Lost in Z-Space
So far, we’ve used After Effects for 2D motion graphics and animation work. After Effects can also be used for 3D work – although there are some caveats. After Effects is not designed to do 3D graphics work in the same way that programs like Maya, Cinema4D, and Blender are. You can’t create detailed 3D models or complex environments in After Effects. However, you can move 2D assets into the third dimension – and create some unique and dynamic results.
This week, we’ll be creating a simple 3D scene. Download the images at this link if you’d like some media to play with.
From 2D to 3D
You may have noticed a series of symbols at the top of the timeline window, next to the Layer Name column. If you can’t see them, toggle the view options at the bottom-left of the timeline window. These symbols represent different properties that can be turned on or off for each layer. For example, the symbol that looks like a strip of film toggles frame interpolation, which is only applicable to video layers. The box we want to use looks like a little wireframe cube. This switches layers from 2D to 3D.
Clicking on this box will probably not make an immediate change to the way your composition looks. However, if you look at the Transform options for that layer in the timeline, you’ll see that the possibilities have expanded greatly.
Position, for example, was formerly defined by two numbers – a value on the X (horizontal) and Y (vertical) axis. In other words, that layer could formerly move up-and-down and side-to-side. With the 3D box checked, a third number has been added – we can now move forwards and backwards on the Z (depth) axis. The anchor point value has also gone from two variables to three. Rotation was previously described by a single number, but now objects can be rotated three ways. There is also a new “Orientation” value, which provides another set of rotation values. Scale has gained a third number as well, although the new Z-scale value won’t generally affect 2D layers.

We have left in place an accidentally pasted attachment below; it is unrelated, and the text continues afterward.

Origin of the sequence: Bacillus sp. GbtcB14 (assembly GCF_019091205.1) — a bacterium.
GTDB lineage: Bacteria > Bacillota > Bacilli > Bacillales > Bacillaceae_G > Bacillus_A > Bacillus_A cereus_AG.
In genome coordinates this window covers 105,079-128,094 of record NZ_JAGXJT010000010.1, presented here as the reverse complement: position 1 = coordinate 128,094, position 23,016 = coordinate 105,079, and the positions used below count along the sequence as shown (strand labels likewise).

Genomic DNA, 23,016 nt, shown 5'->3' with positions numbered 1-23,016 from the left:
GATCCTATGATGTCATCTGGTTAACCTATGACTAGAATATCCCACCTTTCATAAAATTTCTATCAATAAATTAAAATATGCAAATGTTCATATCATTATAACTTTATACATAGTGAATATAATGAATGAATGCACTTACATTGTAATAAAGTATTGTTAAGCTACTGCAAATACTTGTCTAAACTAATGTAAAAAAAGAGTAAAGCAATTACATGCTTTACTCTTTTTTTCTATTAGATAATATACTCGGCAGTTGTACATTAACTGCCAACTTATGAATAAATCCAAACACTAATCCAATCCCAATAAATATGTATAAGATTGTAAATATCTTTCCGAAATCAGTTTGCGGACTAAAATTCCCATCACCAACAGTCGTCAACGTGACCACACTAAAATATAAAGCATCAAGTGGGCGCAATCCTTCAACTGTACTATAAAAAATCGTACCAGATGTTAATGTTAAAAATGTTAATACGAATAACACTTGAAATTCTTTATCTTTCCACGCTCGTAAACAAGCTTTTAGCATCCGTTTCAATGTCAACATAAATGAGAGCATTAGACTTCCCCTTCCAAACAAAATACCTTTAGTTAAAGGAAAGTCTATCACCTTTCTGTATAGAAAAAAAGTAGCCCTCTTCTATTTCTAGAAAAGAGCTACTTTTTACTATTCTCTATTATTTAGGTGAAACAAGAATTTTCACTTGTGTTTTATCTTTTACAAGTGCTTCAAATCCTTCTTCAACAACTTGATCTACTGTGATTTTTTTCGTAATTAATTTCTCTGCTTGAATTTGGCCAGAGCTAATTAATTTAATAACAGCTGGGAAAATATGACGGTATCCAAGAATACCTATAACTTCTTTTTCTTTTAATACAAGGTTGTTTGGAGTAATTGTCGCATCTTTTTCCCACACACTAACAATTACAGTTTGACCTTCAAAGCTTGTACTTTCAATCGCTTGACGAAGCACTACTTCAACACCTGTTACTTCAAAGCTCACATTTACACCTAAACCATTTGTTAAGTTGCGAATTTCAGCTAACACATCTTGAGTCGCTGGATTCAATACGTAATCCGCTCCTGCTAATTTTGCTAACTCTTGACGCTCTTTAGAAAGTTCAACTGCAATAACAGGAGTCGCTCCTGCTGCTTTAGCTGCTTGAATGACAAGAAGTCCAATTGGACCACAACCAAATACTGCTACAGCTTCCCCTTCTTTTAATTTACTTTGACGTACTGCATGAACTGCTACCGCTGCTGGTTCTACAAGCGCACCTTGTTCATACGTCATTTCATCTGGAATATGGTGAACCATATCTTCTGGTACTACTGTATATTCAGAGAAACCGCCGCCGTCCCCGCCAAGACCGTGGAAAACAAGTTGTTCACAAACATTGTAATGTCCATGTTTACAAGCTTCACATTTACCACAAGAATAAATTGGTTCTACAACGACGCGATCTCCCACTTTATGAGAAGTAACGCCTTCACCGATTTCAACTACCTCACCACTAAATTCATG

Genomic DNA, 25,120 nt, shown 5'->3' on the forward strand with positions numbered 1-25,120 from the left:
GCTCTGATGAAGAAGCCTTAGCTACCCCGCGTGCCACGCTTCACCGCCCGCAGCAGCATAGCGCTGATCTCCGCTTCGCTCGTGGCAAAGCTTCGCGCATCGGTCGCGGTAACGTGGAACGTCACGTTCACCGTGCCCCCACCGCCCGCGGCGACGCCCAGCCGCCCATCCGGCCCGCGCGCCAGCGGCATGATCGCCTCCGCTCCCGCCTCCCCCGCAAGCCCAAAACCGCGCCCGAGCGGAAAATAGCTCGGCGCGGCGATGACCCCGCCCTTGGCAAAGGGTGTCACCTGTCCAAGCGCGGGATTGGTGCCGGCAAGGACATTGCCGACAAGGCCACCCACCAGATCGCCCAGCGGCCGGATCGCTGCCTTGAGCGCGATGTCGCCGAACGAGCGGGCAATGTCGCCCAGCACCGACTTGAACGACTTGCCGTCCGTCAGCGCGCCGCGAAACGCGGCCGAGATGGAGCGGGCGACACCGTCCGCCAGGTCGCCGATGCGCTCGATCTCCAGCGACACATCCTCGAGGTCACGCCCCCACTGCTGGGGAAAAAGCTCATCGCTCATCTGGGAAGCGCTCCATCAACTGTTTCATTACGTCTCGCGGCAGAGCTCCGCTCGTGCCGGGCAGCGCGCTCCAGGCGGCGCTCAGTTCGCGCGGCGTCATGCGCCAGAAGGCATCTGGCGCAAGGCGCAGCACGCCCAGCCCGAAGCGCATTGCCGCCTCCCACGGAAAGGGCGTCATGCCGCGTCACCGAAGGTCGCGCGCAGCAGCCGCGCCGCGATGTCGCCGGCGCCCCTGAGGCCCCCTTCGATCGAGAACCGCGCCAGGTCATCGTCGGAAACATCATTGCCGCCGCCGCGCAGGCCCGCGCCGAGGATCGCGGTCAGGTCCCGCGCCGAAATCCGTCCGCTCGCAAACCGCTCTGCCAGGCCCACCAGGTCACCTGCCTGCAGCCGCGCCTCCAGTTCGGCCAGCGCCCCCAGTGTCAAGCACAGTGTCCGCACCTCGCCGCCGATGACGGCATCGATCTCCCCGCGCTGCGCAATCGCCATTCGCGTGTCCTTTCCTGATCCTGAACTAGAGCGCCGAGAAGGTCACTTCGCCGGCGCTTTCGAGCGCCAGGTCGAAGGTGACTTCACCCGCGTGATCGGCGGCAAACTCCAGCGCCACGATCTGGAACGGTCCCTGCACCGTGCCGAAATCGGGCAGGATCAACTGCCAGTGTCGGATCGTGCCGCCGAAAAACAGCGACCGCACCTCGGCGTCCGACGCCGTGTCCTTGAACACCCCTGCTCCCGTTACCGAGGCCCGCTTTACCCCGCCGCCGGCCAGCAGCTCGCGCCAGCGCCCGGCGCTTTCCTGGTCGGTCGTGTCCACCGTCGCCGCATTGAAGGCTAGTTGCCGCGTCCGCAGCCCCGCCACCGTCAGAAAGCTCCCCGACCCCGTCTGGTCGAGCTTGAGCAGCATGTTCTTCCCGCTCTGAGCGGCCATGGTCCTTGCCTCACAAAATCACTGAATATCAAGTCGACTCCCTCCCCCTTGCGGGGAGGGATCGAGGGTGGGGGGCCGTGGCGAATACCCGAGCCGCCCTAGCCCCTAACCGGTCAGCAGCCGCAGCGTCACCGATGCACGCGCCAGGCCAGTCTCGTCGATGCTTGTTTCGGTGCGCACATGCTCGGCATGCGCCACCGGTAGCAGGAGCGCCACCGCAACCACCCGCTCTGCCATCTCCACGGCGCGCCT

Let’s look at the rotation values first. X Rotation spins an object around a horizontal axis, Y Rotation spins around the vertical axis, and Z Rotation spins around the depth axis (2D layers can only spin around the Z axis, so X and Y are the new options). The best way to understand how these work is just to take some time playing with the values. Remember that layers rotate around their anchor points. So, if you want an object to swing open like a door, you’ll need to move the anchor point to the side of the object and keyframe the Y Rotation. If you don’t change the anchor point, the object will spin around its own midpoint.
X, Y, and Z Rotation each have their own section under the Transform properties. The Orientation section combines all three into a single keyframe-able value with three numbers. I tend to use the individual Rotation values more than Orientation, but they both do the same thing.
It is possible to work with both 2D and 3D layers in the same composition, but they don’t really “interact” with each other. If you rotate a 3D object so that it intersects with another 3D object, one will be “clipped” by the other. A 2D object will simply float in front of or behind a 3D object, depending on its layer position in the timeline.
When you click on a 3D layer, you will probably notice a new icon appear in the composition window. This icon is comprised of a green, red, and blue arrow, centered on the anchor point of the layer. You can click and drag on the green, red, and blue arrows to move an object along the X, Y, and Z axis, respectively. You can also change these values using the three numbers that now appear next to “Position” in the layer’s transform properties in the timeline window.
Entering a positive value for the Z position (the third number) will push the layer further away; entering a negative value will pull the layer forward in 3D space. This may be somewhat counter-intuitive, so take some time to familiarize yourself with it. To create a very simple 3D scene, you might enter a positive Z position value for the background layer, a negative Z position value for the foreground layer, and 0.0 for the Z position value of the middle layer. As these layers get moved along the Z axis, their size will appear to change. You can compensate for this by adjusting the scale.
This can give us a nicely layered composition, but so far, we haven’t done anything we couldn’t do by adjusting the scale and position of 2D layers. For example, you can make an object appear to move closer by increasing its scale. So why use 3D position? One reason is that it can be difficult to estimate the way that scale and position should correspond. The other reason has to do with perspective and an effect that we can achieve only by using 3D layers – but for that technique, we’ll need a virtual camera.
A Virtual 3D Space